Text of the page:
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The Heart Does Not Grow Back    by Fred Venturini order for
Heart Does Not Grow Back
by Fred Venturini
Order:  USA  Can
Picador, 2014 (2014)
Softcover, e-Book
*   Reviewed by Ricki Marking-Camuto

Fred Venturini's The Heart Does Not Grow Back is one of the most unusual books I have ever read. I would classify it as magical realism, except it has a strong sci-fi element instead of fantasy, so I am not really sure where that puts it on the speculative fiction spectrum. Wherever it falls, this is not a read you soon forget.

Dale Sampson has spent his life being the unspectacular best friend of superstar jock Maxwell 'Mack' Trucker in their small town of Grayson, Illinois. All of that changes when Dale attends his only high school party, thinking the girl he has been crushing on for years, Regina, has something to tell him. When Dale finds Regina, she is being raped by the party's host, Clint.

When Mack tries to stop him, Clint goes berserk, shooting everyone in sight until he kills himself. Dale ends up with a blown-off hand and ear, Mack's shoulder is busted, and Regina is dead. But what really sends Dale's life into a tailspin is when his hand and ear are completely grown back days later. From that point on, all Dale can feel is survivor's guilt.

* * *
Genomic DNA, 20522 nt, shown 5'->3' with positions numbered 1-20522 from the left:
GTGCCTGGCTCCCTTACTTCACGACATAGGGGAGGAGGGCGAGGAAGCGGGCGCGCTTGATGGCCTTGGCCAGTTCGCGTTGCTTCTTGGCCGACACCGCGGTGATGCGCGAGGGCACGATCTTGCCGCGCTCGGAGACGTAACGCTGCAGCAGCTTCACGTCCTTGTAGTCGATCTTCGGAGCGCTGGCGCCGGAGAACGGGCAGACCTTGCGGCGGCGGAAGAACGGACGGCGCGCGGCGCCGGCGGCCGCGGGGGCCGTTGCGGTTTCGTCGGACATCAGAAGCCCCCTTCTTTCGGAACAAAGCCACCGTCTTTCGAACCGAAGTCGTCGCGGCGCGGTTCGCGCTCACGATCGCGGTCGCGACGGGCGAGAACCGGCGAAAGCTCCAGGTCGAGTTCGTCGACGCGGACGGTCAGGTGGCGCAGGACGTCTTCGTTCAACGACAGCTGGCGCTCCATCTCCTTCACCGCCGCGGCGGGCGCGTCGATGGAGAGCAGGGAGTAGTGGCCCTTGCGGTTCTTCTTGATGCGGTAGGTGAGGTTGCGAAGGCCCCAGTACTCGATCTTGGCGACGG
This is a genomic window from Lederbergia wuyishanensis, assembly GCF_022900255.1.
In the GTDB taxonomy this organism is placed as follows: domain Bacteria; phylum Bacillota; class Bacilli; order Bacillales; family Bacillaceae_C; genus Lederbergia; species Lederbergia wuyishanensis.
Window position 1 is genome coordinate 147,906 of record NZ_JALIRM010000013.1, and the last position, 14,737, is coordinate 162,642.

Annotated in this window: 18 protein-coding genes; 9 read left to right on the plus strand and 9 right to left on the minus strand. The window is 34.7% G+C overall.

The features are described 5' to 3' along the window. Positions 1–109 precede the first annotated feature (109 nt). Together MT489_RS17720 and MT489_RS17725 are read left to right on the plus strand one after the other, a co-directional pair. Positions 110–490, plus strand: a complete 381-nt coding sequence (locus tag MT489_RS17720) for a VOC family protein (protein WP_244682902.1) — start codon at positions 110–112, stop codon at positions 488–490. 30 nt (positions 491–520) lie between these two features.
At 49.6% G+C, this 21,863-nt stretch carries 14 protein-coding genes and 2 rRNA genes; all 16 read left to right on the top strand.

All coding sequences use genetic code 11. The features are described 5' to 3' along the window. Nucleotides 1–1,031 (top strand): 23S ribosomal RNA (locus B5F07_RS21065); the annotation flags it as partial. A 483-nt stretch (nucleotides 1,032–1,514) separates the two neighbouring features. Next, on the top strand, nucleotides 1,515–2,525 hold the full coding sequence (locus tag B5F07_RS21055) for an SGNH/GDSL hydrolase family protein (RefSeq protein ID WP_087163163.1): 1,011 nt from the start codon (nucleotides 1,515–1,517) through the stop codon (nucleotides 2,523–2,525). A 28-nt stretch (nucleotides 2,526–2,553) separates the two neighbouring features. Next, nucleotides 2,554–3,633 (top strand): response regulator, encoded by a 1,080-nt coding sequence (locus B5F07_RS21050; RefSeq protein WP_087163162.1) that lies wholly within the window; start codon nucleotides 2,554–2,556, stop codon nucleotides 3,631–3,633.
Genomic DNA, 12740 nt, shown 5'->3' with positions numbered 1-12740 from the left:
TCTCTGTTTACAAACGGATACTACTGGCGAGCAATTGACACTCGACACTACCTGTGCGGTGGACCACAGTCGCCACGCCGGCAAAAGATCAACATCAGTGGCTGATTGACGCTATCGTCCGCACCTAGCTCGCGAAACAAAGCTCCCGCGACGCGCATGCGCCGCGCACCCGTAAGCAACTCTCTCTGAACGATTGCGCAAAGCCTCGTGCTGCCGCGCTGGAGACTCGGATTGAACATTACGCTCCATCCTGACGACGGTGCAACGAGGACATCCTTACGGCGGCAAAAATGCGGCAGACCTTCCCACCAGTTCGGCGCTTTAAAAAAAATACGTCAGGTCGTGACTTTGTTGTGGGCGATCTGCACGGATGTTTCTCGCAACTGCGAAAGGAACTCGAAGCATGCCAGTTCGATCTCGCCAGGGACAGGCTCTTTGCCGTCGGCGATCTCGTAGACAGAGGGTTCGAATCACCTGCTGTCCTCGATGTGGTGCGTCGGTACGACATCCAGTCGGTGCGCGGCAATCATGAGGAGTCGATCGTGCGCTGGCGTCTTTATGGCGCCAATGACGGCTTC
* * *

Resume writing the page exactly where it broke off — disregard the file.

Years later, his life is going nowhere when he runs into Regina's twin sister, Raeanna, at Walmart. When he discovers that Raeanna is in an abusive relationship, he sees this as a way to make up for Regina's death. In an effort to get Raeanna to leave her husband, he agrees with Mack's plan to become a reality-TV star, becoming a living donor for a variety of patients. His show, The Samaritan, is a hit, but only time will tell if his plan will work.

This was a very uneven story. The first part concerning Dale's teenage years, had some major continuity/timeline issues that made it very hard to follow. When the story jumps four years ahead, it becomes much smoother. However, throughout the whole novel, Dale is not a likeable protagonist. This is not saying he is not a realistic character, because when I was his age ten years ago, I personally knew plenty of guys a few years older than me who acted or inacted much the same way that he does. I also knew a few Macks, too, but Mack was also more likeable and more universal.

Dale's personality seems to fit him into a very small age bracket that does not really fit with the age he is supposed to be in this novel if the setting is current, and there is no indication that it is not. The thing that Venturini did that I really liked was deciding to send Mack to Southern Illinois University Carbondale for college. Most authors either make up a school or choose one of the Ivy Leagues, so Mack going to SIUC made the whole thing see real and plausible.

The Heart Does Not Grow Back is a very odd read. Fred Venturini wrote really good parts, but there are others that make you want to scream. However, I know there are some people out there who can look past the inconsistencies I got hung up on and really connect with Dale.

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